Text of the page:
- Research
- Open Access
- Published:

# A best proximity point theorem for Geraghty-contractions

*Fixed Point Theory and Applications*
**volume 2012**, Article number: 231 (2012)

## Abstract

The purpose of this paper is to provide sufficient conditions for the existence of a unique best proximity point for Geraghty-contractions.

Our paper provides an extension of a result due to Geraghty (Proc. Am. Math. Soc. 40:604-608, 1973).

## 1 Introduction

Let *A* and *B* be nonempty subsets of a metric space (X,d).

An operator T:A\to B is said to be a k-contraction if there exists k\in [0,1) such that d(Tx,Ty)\le kd(x,y) for any x,y\in A. Banach’s contraction principle states that when *A* is a complete subset of *X* and *T* is a k-contraction which maps *A* into itself, then *T* has a unique fixed point in *A*.

A huge number of generalizations of this principle appear in the literature. Particularly, the following generalization of Banach’s contraction principle is due to Geraghty [1].

First, we introduce the class ℱ of those functions \beta :[0,\mathrm{\infty})\to [0,1) satisfying the following condition:

**Theorem 1.1** ([1])

*Let* (X,d) *be a complete metric space and* T:X\to X *be an operator*. *Suppose that there exists* \beta \in \mathcal{F} *such that for any* x,y\in X,

*Then* *T* *has a unique fixed point*.

Since the constant functions f(t)=k, where k\in [0,1), belong to ℱ, Theorem 1.1 extends Banach’s contraction principle.

**Remark 1.1** Since the functions belonging to ℱ are strictly smaller than one, condition (1) implies that

Therefore, any operator T:X\to X satisfying (1) is a continuous operator.

The aim of this paper is to give a generalization of Theorem 1.1 by considering a non-self map *T*.

First, we present a brief discussion about a best proximity point.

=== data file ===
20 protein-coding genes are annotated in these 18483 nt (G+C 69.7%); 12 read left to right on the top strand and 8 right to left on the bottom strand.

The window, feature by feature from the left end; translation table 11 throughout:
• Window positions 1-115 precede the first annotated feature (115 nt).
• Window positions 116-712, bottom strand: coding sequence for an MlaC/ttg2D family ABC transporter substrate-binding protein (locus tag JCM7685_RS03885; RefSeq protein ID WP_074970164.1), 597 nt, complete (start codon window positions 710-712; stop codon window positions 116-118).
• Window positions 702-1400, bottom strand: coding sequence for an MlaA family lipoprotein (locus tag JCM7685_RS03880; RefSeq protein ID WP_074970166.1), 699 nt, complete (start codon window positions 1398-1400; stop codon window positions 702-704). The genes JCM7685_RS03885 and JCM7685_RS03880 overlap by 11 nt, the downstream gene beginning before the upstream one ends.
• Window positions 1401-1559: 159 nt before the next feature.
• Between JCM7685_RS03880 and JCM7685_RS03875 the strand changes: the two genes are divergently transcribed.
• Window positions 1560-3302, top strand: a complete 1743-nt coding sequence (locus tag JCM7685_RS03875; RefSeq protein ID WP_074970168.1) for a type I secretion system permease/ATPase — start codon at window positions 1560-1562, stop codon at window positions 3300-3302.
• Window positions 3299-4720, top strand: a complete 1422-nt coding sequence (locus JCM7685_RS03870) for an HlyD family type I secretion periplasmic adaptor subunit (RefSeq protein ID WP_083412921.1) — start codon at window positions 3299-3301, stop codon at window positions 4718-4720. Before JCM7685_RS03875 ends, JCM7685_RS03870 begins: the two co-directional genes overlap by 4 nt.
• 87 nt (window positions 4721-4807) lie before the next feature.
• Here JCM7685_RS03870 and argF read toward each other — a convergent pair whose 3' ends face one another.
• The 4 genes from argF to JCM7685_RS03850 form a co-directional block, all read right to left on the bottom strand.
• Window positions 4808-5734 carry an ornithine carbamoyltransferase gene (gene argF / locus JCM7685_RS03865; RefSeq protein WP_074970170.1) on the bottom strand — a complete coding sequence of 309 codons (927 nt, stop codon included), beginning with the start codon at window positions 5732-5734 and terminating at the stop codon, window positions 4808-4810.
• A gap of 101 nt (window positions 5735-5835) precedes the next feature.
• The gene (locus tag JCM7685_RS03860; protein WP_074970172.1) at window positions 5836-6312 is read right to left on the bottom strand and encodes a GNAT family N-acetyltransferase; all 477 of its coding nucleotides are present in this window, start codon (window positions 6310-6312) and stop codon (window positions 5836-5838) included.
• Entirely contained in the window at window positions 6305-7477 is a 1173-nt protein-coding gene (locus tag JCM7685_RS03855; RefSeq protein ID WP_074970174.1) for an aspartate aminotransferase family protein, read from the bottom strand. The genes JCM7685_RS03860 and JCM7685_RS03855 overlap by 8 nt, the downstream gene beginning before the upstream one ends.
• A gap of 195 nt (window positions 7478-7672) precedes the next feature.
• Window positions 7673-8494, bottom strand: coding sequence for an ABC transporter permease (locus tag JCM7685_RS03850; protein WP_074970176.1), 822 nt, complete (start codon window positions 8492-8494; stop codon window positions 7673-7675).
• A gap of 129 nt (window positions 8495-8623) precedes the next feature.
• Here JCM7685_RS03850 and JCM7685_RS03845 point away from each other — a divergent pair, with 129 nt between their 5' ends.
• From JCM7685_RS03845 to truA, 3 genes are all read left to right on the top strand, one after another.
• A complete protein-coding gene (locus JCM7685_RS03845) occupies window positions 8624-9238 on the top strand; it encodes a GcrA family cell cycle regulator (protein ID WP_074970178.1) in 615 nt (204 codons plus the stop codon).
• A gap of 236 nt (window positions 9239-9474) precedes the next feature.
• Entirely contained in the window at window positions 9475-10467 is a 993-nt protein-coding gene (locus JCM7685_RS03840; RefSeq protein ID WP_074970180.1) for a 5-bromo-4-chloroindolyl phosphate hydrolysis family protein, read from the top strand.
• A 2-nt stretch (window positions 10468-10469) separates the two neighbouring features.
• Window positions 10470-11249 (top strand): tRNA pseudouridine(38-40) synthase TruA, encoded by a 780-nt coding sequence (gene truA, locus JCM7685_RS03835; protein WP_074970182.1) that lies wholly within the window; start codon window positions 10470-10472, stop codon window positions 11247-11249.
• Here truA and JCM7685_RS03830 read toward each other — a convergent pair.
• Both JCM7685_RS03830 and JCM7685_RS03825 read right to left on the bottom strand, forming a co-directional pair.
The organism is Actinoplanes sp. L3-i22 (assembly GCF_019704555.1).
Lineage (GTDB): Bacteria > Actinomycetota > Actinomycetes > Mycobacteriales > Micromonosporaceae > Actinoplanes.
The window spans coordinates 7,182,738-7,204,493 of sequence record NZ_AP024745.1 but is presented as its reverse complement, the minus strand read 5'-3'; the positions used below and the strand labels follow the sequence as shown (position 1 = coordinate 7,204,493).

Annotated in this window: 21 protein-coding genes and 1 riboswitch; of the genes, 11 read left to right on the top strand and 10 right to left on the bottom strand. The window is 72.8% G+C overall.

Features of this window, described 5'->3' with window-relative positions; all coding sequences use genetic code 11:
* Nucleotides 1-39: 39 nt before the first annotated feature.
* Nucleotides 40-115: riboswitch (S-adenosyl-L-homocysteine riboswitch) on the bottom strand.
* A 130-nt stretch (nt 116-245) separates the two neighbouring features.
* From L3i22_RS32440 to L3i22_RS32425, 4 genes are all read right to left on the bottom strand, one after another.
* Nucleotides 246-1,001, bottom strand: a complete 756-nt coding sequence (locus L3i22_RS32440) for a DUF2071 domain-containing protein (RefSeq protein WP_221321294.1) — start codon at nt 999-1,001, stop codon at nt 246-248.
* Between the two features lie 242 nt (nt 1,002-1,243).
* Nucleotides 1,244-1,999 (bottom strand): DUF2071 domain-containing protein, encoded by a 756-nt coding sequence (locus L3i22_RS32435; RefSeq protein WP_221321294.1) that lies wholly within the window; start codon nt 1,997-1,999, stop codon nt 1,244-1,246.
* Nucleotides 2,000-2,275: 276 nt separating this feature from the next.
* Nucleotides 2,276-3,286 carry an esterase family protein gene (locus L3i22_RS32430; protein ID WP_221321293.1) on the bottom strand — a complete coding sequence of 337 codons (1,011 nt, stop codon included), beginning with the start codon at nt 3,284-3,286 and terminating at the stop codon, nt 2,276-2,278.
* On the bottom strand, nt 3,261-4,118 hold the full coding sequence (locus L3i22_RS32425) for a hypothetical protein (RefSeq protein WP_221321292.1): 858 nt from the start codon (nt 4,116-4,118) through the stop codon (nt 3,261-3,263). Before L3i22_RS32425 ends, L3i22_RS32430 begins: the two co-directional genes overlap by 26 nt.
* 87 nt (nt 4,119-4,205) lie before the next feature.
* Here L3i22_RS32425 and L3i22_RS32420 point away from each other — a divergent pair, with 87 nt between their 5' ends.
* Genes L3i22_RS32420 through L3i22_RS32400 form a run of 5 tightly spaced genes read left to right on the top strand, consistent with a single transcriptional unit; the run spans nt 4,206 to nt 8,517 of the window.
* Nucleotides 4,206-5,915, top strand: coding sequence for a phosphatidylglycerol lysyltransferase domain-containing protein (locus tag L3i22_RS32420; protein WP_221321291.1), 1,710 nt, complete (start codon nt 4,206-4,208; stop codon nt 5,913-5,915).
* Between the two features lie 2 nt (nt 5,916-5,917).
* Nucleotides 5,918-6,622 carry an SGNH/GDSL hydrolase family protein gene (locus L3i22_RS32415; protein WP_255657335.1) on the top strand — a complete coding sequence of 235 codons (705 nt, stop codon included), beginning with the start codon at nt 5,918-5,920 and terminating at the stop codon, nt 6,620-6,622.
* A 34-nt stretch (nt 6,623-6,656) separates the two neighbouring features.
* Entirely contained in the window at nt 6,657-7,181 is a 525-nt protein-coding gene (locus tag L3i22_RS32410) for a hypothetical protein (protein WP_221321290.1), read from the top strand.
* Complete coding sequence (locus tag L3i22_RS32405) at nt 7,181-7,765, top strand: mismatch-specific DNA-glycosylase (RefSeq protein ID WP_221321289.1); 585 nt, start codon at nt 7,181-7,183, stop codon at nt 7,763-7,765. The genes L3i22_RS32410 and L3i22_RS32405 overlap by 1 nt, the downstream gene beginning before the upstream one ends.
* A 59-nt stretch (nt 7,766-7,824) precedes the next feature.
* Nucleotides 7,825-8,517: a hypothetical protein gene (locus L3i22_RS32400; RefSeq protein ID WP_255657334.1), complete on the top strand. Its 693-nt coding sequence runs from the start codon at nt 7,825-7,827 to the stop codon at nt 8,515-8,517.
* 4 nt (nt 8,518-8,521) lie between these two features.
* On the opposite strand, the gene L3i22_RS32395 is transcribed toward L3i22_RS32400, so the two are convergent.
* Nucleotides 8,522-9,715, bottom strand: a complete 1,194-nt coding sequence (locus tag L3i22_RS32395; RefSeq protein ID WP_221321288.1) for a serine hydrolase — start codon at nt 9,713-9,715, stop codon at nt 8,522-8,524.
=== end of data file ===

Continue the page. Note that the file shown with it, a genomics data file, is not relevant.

Let *A* be a nonempty subset of a metric space (X,d) and T:A\to X be a mapping. The solutions of the equation Tx=x are fixed points of *T*. Consequently, T(A)\cap A\ne \mathrm{\varnothing} is a necessary condition for the existence of a fixed point for the operator *T*. If this necessary condition does not hold, then d(x,Tx)>0 for any x\in A and the mapping T:A\to X does not have any fixed point. In this setting, our aim is to find an element x\in A such that d(x,Tx) is minimum in some sense. The best approximation theory and best proximity point analysis have been developed in this direction.

In our context, we consider two nonempty subsets *A* and *B* of a complete metric space and a mapping T:A\to B.

A natural question is whether one can find an element {x}_{0}\in A such that d({x}_{0},T{x}_{0})=min\{d(x,Tx):x\in A\}. Since d(x,Tx)\ge d(A,B) for any x\in A, the optimal solution to this problem will be the one for which the value d(A,B) is attained by the real valued function \phi :A\to \mathbb{R} given by \phi (x)=d(x,Tx).

Some results about best proximity points can be found in [2–9].

## 2 Notations and basic facts

Let *A* and *B* be two nonempty subsets of a metric space (X,d).

We denote by {A}_{0} and {B}_{0} the following sets:

where d(A,B)=inf\{d(x,y):x\in A\text{and}y\in B\}.

In [8], the authors present sufficient conditions which determine when the sets {A}_{0} and {B}_{0} are nonempty.

Now, we present the following definition.

**Definition 2.1** Let *A*, *B* be two nonempty subsets of a metric space (X,d). A mapping T:A\to B is said to be a Geraghty-contraction if there exists \beta \in \mathcal{F} such that

Notice that since \beta :[0,\mathrm{\infty})\to [0,1), we have

Therefore, every Geraghty-contraction is a contractive mapping.

In [10], the author introduces the following definition.

**Definition 2.2** ([10])